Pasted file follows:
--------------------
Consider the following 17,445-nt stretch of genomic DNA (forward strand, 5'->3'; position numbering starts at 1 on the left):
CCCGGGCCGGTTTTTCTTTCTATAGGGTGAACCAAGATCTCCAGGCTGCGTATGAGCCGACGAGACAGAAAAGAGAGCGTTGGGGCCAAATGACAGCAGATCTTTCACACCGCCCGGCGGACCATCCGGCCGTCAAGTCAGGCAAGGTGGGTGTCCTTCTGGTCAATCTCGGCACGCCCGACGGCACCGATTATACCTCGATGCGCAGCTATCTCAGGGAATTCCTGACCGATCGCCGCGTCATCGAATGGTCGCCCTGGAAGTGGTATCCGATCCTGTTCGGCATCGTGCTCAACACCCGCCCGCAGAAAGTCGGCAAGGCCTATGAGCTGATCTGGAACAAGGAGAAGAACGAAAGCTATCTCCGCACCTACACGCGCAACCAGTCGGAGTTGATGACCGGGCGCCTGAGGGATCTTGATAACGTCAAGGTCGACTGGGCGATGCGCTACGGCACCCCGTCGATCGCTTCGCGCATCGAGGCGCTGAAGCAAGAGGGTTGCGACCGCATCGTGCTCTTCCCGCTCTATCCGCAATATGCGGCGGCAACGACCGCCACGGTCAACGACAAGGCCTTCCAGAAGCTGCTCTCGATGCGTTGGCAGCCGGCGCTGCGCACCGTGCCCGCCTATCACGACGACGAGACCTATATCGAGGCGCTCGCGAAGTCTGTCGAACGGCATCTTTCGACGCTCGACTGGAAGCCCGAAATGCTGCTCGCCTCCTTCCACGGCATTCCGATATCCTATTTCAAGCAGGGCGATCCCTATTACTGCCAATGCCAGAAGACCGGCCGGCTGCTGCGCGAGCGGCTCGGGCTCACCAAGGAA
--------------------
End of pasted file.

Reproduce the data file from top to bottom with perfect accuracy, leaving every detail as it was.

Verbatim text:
Consider the following 17,445-nt stretch of genomic DNA (forward strand, 5'->3'; position numbering starts at 1 on the left):
CCCGGGCCGGTTTTTCTTTCTATAGGGTGAACCAAGATCTCCAGGCTGCGTATGAGCCGACGAGACAGAAAAGAGAGCGTTGGGGCCAAATGACAGCAGATCTTTCACACCGCCCGGCGGACCATCCGGCCGTCAAGTCAGGCAAGGTGGGTGTCCTTCTGGTCAATCTCGGCACGCCCGACGGCACCGATTATACCTCGATGCGCAGCTATCTCAGGGAATTCCTGACCGATCGCCGCGTCATCGAATGGTCGCCCTGGAAGTGGTATCCGATCCTGTTCGGCATCGTGCTCAACACCCGCCCGCAGAAAGTCGGCAAGGCCTATGAGCTGATCTGGAACAAGGAGAAGAACGAAAGCTATCTCCGCACCTACACGCGCAACCAGTCGGAGTTGATGACCGGGCGCCTGAGGGATCTTGATAACGTCAAGGTCGACTGGGCGATGCGCTACGGCACCCCGTCGATCGCTTCGCGCATCGAGGCGCTGAAGCAAGAGGGTTGCGACCGCATCGTGCTCTTCCCGCTCTATCCGCAATATGCGGCGGCAACGACCGCCACGGTCAACGACAAGGCCTTCCAGAAGCTGCTCTCGATGCGTTGGCAGCCGGCGCTGCGCACCGTGCCCGCCTATCACGACGACGAGACCTATATCGAGGCGCTCGCGAAGTCTGTCGAACGGCATCTTTCGACGCTCGACTGGAAGCCCGAAATGCTGCTCGCCTCCTTCCACGGCATTCCGATATCCTATTTCAAGCAGGGCGATCCCTATTACTGCCAATGCCAGAAGACCGGCCGGCTGCTGCGCGAGCGGCTCGGGCTCACCAAGGAA